OK, here’s some math: In 2015 the agency set a temporary “tolerable daily intake” for BPA of 4 parts per billion of body weight — which is more than 12 times lower than the U.S. level of 50 ppb. In 2021, the European Food Safety Authority recommended slashing the allowable daily dose to 0.00004 ppb of body weight per day – a 100,000-fold drop. Today’s assessment revises that 2021 recommendation up to a 0.0002 ppb tolerable daily intake — but that still represents a 20,000-fold drop from Europe’s current allowable levels.
The bottom line? Even the tiniest amount of BPA in, say, the cap of a soda bottle will violate the new exposure limits. Europe says we basically shouldn’t have BPA in our products at all if we don’t want health impacts.
The assessment released today will go to the European Commission, which will make the final decision on changes to allowable BPA levels.
As part of the reevaluation, the European Food Safety Authority reviewed new studies on BPA since 2013, and pointed out that some of the most critical research came out of the CLARITY-BPA Core Study, which was a U.S. research effort meant to bridge the gap between FDA scientists and academics and environmental health advocates.
While well-meaning, the program didn’t work out as planned: Academics found BPA was having a profound impact on various health endpoints in lab studies, but the FDA didn’t consider the academic contributions and put out a 2018 report, along with the National Toxicology Program, stating the current uses of BPA remain safe. Environmental Health News investigated the CLARITY project and found, via Freedom of Information requests and dozens of interviews, the FDA often sought to discredit the independent evidence of harm from BPA while favoring pro-industry science despite significant shortcomings.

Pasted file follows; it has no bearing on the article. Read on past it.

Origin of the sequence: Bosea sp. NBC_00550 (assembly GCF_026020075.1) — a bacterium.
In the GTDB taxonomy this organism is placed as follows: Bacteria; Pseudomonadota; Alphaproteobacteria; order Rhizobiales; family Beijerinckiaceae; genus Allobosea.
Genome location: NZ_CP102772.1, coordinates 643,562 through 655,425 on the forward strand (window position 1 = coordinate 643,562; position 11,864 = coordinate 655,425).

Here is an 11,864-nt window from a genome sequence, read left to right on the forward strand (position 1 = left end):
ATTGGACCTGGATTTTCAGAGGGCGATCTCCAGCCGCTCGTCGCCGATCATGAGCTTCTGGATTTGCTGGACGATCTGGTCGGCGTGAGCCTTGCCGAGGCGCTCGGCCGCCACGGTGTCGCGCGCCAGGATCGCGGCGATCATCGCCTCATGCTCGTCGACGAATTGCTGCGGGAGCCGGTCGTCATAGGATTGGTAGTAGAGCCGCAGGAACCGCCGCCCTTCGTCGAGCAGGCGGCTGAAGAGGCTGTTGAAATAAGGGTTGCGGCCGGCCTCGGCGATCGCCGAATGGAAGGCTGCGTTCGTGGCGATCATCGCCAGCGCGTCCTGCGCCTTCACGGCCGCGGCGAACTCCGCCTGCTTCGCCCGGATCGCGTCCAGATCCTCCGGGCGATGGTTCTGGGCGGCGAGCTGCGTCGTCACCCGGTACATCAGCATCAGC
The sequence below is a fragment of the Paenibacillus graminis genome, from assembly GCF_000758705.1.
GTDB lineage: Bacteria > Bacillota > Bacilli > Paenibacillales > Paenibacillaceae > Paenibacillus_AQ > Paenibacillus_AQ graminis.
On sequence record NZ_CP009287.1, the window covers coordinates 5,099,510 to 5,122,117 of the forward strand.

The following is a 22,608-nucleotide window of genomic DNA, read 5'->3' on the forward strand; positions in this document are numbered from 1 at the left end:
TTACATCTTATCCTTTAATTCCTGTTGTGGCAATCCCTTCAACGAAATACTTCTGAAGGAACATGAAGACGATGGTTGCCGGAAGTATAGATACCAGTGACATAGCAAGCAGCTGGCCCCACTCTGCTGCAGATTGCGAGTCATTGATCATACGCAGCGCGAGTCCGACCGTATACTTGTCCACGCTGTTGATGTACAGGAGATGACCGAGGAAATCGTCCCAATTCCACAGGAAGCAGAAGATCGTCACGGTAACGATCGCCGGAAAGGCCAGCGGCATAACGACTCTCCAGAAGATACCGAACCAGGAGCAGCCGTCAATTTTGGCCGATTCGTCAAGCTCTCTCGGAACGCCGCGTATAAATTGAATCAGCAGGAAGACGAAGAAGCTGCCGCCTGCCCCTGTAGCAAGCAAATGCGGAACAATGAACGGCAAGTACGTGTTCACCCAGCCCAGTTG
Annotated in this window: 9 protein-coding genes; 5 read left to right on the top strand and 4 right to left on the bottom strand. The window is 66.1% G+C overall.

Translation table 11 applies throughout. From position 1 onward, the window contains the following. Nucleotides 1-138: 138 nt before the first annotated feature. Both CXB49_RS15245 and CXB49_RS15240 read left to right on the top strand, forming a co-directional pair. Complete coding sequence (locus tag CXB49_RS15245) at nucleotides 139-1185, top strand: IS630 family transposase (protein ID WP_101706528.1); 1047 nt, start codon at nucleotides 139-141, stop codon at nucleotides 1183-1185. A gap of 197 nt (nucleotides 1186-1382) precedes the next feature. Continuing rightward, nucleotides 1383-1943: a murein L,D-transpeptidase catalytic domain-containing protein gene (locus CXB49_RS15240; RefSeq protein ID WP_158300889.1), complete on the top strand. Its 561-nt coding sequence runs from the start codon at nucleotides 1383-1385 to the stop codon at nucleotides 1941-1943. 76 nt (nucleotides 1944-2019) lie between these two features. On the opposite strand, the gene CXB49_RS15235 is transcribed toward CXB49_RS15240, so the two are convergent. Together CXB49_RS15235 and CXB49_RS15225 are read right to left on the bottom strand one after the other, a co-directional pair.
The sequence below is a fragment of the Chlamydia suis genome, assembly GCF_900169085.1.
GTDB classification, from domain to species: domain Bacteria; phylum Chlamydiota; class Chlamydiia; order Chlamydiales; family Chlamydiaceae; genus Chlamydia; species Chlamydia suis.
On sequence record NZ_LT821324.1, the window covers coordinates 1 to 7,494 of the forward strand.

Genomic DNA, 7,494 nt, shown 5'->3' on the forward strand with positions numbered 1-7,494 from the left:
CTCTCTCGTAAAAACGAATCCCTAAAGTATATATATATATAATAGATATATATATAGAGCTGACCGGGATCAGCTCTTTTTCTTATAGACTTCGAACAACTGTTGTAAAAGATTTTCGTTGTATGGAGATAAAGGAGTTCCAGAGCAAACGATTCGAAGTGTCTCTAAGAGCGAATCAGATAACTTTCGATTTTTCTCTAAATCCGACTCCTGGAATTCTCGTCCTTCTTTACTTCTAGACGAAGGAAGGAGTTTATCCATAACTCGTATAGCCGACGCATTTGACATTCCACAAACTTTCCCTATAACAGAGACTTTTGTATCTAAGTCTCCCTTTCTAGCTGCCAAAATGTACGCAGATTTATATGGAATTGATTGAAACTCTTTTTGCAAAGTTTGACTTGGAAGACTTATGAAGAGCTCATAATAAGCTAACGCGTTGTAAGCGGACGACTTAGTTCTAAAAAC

European researchers, however, found the academic contributions to CLARITY quite useful in their latest assessment. They used such studies to show evidence of harm to thyroid, pituitary and adrenal glands, bone marrow, kidneys and livers. Maffini also pointed out that studies show “the immune system is the most sensitive to BPA toxicity.”
Pete Myers — chief scientist for Environmental Health Sciences which publishes EHN.org — has been following the BPA saga since the early 1990s when University of Missouri scientist Fred vom Saal’s research first started to appear on BPA as an endocrine disrupting compound.
Commenting on this new assessment, Myers said “it’s not surprising but it is reassuring that European Food Safety Authority’s estimates of BPA safety are consistent with the work of 18 independent investigators who participated in the CLARITY-BPA mega-study.”
Myers said it’s also not surprising that the findings are dramatically different from the conclusion that the U.S. FDA drew from CLARITY. “The FDA chose to ignore all the work of the independent scientists, established experts funded by the National Institutes of Health. It makes you wonder for whom FDA scientists are working. The public or the chemical industry.”
US review of BPA safety
After Europe’s recommended slashing of BPA allowable doses last year, a group of doctors, scientists and health organizations petitioned the U.S. FDA to review the safety of BPA in food packaging. The FDA accepted the petition last summer, which means they need to complete an assessment that justifies whether they will accept the petition’s suggestions or not. That assessment hasn’t happened yet.
The FDA is currently reviewing a BPA petition we received in September 2022 … [and] does not comment on petitions that are under review,” the spokesperson said. “We will publish our response to the petition in the Federal Register once we have completed our review.”
Maffini, who submitted the petition along with several organizations, said “the finalized European Food Safety Authority risk assessment confirming that BPA is toxic to the immune system at extremely low levels should give FDA a greater sense of urgency to act on the petition that is already overdue.”